Cons of Inventory Financing

  • There are frequently many hidden fees, and overall fees will be higher for newer or stalling businesses.
  • Repayment may be problematic for smaller businesses; terms are set upon engagement and can result in default and seizure of collateral if not met.
  • Restrictions for the usage of inventory financing proceeds. For example, the agreement may restrict repurchase of stock, operating expenses such as payroll, or purchase of new equipment.

How to Get Inventory Financing

Once an executive deems inventory financing an adequate option, they should shift focus to examining their options. Typical options include banks, online lenders, and other alternative financing companies. 

It is crucial to understand the differences between lending packages; some considerations include the fee rates and which fees exist, if all can be drawn at once, potential restrictions on usage of proceeds, and repayment terms. These differ across lenders and should be the core decision-making criteria.  

Executives should approach an inventory financing application process armed with business information listed below:

  • Balance sheets
  • Income statements
  • Cash flow statements
  • A projection model/business plan
  • Inventory management system records
  • Accounts Payable Aging Schedule - showing you pay your vendors timely
  • Account Receivable Aging Schedule - showing your customers pay you timely
  • Inventory report

After applying, the lender will begin the review process. This process includes due diligence to review your financials, understand your projections model/business plan, and perform a deep dive into your inventory reports/management systems.

Assuming everything checks out, the lender will approve you for inventory financing; and once the paperwork is executed, you can begin the process of requesting funds.

The Bottom Line

Inventory financing is a great way to turn inventory into additional cash that enables operators to purchase additional inventory, pay bills for business expenses, pump money into the sales and marketing funnel, or offer new products. It is especially helpful for supporting growth in situations where the business may not be eligible for a traditional line of credit or loan.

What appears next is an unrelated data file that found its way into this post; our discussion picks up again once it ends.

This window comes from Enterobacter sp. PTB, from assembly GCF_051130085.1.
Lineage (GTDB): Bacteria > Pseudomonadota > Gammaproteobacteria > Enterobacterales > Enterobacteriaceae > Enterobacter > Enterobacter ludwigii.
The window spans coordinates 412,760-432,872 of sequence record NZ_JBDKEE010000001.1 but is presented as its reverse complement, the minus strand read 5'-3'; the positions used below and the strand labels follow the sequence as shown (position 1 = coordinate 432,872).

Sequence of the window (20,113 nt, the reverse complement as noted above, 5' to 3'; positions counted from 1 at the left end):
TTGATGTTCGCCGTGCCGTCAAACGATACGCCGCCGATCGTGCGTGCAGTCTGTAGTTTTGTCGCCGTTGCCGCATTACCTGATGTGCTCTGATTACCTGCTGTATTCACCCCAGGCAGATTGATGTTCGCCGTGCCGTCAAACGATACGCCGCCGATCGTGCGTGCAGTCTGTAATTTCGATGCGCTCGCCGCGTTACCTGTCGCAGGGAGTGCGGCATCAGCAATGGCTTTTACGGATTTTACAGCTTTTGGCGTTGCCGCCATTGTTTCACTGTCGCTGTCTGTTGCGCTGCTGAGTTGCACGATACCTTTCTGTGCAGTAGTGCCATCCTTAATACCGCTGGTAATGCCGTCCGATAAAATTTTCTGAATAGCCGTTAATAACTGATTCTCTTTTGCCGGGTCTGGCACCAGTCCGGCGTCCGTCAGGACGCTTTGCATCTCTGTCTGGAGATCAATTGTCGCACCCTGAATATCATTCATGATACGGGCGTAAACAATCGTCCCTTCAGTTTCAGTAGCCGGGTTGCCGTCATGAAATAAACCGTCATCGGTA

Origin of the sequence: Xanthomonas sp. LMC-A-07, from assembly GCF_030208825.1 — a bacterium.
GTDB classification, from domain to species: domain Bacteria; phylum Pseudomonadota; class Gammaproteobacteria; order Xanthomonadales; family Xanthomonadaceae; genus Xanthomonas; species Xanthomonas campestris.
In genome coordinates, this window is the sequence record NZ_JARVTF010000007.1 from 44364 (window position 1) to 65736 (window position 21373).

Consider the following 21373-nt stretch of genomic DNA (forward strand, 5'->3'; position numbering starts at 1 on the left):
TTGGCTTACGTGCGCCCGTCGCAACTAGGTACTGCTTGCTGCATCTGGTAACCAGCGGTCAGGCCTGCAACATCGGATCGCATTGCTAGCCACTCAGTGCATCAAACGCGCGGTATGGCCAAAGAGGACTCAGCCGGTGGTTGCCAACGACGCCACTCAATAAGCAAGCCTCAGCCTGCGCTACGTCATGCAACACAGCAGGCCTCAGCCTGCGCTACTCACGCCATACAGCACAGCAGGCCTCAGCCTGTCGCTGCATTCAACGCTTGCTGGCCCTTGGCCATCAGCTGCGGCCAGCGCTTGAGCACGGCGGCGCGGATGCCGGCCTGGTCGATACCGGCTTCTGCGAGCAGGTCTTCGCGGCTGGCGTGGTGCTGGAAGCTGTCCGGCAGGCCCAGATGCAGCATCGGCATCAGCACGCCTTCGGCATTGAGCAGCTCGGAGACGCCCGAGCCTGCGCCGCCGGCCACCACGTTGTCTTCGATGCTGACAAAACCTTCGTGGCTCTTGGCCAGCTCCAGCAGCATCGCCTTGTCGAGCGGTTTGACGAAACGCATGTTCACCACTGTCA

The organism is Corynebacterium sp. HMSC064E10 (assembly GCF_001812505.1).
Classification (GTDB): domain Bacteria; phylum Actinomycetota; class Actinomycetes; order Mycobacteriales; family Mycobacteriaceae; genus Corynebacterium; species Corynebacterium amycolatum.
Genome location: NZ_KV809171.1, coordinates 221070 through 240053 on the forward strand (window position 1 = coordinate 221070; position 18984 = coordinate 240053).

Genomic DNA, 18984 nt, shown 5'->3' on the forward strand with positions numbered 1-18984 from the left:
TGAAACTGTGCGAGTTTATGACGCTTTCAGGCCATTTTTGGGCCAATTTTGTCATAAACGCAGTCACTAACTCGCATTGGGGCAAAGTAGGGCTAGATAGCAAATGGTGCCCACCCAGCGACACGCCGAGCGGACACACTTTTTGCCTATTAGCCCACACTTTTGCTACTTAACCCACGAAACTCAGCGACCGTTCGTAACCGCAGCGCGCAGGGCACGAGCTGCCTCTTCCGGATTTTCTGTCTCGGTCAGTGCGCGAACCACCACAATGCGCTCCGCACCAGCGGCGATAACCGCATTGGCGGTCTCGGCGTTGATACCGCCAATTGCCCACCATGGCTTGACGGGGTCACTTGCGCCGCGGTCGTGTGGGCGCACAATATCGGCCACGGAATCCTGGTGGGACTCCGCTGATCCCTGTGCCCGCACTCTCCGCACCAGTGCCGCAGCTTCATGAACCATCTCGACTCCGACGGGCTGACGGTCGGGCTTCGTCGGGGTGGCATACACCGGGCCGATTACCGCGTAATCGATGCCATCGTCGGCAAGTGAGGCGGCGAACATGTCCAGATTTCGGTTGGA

Remember that the application process for inventory financing varies from lender to lender, as do the terms of the financing itself – it is important to do your research and find out which lender works best for you. 

Time to Boost Your Sales

At Ampla, we truly believe that founders, not lenders, should have control. Consequently, Ampla provides a non-dilutive, flexible line of credit, which can be used for a wide range of business expenses. 

The line size is determined by retail and eCommerce channel projections, to provide as much capital as possible. As your business grows, the line will show its flexibility and grow in stride.

There is no early repayment penalty as Ampla offers flexible repayment, getting repaid as the business generates sales. If sales slow, so do repayments. There is no maturity or fixed repayment date.

Lastly, Ampla only charges one interest rate – you will never pay more than your stated annual percentage rate (“APR”). 

Don’t let your cash remain tied up in inventory. Schedule a call today to see how a partnership with Ampla can solve cashflow problems and ignite growth.